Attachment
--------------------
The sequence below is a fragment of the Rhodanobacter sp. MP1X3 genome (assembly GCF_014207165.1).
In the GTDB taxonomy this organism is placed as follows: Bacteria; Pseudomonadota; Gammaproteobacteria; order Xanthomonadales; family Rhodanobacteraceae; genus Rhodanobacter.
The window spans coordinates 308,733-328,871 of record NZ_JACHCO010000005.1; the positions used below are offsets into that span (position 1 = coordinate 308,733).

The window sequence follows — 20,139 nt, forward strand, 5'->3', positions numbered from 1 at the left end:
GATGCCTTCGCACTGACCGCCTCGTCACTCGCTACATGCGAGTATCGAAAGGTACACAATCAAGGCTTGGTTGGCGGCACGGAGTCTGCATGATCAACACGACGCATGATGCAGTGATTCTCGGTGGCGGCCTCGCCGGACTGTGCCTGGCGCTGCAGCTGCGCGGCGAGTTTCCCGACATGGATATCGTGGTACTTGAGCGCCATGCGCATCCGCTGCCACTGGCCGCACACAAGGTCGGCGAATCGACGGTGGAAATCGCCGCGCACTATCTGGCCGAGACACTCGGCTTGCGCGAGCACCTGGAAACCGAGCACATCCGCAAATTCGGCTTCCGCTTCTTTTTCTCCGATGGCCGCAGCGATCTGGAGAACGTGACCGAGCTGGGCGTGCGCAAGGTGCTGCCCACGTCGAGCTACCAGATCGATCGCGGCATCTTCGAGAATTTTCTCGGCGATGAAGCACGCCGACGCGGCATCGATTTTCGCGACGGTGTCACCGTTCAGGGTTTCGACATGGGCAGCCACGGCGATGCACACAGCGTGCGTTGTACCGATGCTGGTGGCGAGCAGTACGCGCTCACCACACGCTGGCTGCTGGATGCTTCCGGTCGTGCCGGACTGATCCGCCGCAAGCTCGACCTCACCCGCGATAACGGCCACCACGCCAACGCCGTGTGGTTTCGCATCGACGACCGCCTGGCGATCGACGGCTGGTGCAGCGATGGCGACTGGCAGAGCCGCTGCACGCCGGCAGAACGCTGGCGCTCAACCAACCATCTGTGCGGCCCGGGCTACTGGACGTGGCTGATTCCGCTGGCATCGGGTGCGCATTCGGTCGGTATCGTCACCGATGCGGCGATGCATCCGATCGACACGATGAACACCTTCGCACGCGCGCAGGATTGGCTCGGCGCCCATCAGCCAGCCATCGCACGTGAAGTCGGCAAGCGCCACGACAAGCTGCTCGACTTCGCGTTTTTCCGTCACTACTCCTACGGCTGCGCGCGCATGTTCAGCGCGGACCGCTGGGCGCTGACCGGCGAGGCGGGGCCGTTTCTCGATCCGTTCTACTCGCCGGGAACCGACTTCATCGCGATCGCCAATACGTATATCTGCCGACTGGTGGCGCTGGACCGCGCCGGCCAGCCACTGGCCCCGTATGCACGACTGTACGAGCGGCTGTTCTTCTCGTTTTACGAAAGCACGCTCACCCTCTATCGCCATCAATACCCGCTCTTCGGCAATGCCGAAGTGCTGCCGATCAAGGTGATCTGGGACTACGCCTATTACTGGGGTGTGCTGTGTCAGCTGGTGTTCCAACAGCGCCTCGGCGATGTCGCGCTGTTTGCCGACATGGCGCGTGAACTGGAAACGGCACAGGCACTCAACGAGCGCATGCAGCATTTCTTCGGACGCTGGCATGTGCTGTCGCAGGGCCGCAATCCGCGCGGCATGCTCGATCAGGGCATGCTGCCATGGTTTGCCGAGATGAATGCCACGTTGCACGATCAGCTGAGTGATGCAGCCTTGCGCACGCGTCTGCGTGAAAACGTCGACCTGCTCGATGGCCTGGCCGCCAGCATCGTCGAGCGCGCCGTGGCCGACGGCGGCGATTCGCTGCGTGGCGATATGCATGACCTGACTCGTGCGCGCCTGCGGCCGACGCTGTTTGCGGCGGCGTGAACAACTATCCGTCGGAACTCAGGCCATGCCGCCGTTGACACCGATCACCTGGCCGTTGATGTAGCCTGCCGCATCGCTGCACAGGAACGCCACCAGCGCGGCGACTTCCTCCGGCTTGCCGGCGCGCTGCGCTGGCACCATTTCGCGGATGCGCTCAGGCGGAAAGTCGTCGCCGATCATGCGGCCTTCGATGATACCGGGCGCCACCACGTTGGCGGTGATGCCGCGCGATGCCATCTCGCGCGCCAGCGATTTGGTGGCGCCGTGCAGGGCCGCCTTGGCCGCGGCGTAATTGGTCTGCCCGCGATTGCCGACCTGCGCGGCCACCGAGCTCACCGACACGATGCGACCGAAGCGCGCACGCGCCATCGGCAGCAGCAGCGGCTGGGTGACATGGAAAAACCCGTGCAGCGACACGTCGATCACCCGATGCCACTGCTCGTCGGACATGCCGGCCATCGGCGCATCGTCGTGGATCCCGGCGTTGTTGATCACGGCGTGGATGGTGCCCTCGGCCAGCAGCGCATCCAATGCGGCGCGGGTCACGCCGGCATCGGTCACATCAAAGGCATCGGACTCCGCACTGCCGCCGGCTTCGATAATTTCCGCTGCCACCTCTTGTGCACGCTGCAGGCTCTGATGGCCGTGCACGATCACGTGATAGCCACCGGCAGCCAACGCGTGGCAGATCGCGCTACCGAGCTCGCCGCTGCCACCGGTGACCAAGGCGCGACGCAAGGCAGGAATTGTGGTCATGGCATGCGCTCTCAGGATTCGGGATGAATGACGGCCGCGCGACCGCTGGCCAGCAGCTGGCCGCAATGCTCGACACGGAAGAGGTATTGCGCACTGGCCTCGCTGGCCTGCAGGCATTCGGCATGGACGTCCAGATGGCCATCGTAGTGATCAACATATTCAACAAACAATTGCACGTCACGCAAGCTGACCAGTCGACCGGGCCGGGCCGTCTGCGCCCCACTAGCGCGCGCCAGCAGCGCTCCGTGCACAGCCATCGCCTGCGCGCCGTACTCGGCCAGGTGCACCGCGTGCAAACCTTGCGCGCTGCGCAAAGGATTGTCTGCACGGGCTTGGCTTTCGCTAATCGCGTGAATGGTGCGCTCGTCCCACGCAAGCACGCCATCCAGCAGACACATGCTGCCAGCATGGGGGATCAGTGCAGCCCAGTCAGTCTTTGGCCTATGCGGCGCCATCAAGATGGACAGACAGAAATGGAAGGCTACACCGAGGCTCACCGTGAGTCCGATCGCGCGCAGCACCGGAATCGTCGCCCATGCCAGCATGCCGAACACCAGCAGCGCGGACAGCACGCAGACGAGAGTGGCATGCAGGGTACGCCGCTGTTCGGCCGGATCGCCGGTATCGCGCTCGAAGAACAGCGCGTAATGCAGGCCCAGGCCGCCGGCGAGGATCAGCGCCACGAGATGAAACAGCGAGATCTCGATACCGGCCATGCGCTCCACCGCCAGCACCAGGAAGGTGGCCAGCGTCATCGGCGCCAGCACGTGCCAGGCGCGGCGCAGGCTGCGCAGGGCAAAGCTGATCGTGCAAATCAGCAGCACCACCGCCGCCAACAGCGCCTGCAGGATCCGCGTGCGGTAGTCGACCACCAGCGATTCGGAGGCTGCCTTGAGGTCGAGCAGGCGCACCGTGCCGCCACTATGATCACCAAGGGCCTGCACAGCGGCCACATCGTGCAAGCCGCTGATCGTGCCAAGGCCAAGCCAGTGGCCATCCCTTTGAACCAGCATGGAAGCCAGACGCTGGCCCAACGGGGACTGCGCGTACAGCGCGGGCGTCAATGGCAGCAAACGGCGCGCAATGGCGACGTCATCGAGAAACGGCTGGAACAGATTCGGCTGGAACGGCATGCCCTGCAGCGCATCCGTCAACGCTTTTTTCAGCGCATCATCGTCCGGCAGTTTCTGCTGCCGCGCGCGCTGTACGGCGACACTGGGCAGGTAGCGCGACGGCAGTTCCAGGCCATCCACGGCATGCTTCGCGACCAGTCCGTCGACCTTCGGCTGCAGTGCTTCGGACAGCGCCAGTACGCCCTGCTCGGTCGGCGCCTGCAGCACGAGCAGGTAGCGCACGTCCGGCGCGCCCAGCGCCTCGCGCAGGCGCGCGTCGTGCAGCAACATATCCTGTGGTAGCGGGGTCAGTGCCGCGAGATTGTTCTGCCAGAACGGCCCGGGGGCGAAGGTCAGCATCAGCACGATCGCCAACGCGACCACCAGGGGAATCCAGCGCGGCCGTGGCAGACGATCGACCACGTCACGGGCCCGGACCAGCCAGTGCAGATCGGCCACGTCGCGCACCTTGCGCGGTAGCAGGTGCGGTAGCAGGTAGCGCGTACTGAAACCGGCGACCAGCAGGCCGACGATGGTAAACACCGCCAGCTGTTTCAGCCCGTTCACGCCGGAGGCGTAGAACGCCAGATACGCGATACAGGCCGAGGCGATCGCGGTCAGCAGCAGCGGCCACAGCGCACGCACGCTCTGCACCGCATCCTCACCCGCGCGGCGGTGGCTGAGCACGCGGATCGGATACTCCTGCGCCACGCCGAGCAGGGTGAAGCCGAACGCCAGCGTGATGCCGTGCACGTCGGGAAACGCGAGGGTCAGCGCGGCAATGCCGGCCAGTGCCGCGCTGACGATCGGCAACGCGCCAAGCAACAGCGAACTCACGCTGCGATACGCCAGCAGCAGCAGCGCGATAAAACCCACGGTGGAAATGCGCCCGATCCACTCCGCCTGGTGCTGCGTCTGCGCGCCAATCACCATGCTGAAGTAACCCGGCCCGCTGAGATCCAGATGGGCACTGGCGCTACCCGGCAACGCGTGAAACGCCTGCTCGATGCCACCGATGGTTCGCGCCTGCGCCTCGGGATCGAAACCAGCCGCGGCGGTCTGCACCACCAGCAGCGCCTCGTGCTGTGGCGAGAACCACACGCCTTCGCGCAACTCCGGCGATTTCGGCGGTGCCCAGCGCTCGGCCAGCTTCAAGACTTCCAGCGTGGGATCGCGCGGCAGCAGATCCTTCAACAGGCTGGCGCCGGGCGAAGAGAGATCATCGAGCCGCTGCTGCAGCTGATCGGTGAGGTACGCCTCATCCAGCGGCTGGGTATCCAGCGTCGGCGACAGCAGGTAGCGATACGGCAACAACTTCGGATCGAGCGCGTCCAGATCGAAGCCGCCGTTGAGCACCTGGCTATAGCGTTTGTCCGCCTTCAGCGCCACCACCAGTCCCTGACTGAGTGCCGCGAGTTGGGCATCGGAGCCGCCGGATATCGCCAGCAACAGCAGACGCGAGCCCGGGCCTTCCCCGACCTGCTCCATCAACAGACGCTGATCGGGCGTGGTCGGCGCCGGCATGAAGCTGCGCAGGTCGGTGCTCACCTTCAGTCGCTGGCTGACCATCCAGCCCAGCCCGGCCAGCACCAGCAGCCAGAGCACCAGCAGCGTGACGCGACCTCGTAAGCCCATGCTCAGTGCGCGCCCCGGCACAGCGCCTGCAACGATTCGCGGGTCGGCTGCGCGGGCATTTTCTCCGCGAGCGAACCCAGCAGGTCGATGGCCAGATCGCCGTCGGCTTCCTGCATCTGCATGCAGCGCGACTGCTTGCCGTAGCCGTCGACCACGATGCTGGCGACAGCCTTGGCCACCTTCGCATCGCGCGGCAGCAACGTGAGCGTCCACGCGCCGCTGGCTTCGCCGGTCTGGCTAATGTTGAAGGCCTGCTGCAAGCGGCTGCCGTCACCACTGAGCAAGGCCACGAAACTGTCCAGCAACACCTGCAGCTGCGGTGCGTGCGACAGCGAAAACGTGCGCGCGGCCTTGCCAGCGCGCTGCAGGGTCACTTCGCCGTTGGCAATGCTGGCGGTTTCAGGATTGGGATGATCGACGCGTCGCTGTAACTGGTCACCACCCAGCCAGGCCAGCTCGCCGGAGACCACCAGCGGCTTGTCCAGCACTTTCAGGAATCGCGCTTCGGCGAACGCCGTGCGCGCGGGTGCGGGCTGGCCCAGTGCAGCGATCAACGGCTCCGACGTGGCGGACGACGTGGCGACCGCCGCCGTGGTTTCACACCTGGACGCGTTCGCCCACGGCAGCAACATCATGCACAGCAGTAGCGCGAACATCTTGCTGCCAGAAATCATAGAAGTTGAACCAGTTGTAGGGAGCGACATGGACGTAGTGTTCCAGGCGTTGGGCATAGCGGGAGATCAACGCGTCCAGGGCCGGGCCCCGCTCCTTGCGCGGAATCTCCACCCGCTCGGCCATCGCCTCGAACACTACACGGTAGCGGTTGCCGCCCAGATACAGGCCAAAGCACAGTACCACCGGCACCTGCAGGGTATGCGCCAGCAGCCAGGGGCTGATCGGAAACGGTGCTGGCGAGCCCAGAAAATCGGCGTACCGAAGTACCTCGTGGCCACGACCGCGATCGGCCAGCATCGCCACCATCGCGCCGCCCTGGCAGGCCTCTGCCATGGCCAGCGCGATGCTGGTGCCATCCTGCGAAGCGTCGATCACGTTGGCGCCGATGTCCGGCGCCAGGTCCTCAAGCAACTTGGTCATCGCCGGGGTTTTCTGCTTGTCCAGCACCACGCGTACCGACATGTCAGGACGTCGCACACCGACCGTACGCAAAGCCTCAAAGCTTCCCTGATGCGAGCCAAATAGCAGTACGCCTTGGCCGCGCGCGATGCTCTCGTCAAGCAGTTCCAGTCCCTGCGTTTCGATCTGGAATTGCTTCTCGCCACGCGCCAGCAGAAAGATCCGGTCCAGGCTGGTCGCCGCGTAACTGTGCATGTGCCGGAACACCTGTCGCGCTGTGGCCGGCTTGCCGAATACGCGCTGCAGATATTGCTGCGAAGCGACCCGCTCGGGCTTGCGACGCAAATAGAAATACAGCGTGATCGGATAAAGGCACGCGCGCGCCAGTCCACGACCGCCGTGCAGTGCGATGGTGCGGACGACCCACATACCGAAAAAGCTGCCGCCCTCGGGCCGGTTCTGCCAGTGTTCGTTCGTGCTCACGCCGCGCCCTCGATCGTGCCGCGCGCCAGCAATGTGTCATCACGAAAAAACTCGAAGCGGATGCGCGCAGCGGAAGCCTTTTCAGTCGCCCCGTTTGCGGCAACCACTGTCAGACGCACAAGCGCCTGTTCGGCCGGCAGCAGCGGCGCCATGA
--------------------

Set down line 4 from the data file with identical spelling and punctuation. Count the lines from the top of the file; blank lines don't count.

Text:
The window sequence follows — 20,139 nt, forward strand, 5'->3', positions numbered from 1 at the left end: